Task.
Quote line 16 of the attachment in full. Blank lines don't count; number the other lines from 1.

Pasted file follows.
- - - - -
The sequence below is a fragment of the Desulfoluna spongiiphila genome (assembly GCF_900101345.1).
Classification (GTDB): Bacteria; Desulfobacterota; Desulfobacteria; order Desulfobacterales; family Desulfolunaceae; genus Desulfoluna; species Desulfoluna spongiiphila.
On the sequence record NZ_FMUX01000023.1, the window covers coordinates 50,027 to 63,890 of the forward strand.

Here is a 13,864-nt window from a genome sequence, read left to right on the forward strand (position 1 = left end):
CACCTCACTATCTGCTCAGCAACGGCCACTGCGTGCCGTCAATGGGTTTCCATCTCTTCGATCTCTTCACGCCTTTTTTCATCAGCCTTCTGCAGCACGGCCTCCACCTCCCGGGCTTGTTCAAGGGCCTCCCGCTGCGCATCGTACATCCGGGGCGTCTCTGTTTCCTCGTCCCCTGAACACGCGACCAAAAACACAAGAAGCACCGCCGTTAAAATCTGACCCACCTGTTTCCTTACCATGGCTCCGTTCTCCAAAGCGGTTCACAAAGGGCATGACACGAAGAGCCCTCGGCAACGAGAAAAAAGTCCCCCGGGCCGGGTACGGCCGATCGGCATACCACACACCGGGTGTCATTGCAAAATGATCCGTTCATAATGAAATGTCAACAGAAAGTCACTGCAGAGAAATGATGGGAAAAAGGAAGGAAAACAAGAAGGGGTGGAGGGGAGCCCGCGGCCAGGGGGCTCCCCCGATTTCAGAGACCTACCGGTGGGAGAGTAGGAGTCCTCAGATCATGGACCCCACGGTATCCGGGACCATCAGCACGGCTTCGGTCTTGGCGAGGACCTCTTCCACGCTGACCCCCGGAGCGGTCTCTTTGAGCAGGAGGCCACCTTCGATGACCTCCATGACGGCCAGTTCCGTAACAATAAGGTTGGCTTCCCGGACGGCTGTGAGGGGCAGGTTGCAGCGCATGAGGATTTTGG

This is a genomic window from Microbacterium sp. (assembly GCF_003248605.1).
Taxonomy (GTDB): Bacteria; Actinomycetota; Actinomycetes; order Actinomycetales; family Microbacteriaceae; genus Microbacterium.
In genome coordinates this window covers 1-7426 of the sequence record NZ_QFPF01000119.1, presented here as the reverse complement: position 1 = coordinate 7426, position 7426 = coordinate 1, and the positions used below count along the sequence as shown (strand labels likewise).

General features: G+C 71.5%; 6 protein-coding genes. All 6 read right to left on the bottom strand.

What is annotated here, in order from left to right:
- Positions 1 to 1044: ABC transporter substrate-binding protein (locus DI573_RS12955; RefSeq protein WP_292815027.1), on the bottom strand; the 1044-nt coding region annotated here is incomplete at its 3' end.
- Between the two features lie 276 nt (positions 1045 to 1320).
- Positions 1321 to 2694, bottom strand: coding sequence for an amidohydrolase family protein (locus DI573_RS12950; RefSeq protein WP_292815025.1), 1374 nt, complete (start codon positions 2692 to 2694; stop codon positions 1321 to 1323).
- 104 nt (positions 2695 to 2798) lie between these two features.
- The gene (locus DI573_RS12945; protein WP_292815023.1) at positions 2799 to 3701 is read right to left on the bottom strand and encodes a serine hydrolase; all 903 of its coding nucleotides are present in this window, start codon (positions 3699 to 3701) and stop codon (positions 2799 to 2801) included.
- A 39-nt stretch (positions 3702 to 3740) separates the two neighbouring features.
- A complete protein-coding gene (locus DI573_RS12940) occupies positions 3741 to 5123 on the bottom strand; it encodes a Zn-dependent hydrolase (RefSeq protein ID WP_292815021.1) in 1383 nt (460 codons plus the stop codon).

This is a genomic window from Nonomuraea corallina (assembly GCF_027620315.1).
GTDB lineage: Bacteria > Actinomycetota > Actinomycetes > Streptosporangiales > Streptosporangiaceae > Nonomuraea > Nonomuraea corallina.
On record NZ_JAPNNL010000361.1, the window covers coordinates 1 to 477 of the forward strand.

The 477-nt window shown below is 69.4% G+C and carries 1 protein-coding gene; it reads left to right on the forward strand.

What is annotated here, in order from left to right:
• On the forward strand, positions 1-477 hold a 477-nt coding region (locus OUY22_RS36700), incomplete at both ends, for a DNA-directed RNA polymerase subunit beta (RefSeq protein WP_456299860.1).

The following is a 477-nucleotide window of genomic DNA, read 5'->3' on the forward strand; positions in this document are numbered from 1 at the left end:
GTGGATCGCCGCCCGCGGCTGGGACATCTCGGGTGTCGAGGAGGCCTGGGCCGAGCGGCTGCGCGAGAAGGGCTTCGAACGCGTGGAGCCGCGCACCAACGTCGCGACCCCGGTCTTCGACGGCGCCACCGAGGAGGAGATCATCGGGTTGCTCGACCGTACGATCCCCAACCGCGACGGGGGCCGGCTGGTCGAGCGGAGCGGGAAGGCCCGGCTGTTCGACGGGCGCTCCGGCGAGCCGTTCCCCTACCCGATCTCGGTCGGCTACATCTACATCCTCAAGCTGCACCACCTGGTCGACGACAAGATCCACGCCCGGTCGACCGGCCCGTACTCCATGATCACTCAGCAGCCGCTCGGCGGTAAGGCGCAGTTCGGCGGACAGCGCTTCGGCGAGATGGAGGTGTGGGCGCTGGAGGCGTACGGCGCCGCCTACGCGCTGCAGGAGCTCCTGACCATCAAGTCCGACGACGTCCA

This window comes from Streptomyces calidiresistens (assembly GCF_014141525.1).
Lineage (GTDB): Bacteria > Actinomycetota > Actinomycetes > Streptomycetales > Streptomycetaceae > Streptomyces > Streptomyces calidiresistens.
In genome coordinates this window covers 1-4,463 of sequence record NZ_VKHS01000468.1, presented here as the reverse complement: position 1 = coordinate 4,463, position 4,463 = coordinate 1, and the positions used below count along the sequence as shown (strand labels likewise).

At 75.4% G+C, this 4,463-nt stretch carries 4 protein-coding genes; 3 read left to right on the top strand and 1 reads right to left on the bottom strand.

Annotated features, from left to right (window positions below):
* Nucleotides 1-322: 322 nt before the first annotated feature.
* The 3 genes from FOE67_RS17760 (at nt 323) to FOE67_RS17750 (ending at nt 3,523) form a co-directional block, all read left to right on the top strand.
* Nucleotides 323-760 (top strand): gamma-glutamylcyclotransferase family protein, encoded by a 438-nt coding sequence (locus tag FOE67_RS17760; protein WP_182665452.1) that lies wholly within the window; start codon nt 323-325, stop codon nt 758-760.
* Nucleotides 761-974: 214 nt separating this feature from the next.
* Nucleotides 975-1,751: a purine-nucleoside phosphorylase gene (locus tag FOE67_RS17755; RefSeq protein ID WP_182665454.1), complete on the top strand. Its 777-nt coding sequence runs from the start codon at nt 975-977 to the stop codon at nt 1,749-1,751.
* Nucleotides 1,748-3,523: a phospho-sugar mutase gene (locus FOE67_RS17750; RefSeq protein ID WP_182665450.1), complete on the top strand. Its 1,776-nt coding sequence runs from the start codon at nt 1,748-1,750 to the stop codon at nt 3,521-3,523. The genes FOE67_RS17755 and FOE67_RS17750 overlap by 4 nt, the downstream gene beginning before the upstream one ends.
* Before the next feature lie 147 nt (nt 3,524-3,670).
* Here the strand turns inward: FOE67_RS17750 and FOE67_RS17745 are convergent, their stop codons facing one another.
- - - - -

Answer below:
- A 39-nt stretch (positions 3702 to 3740) separates the two neighbouring features.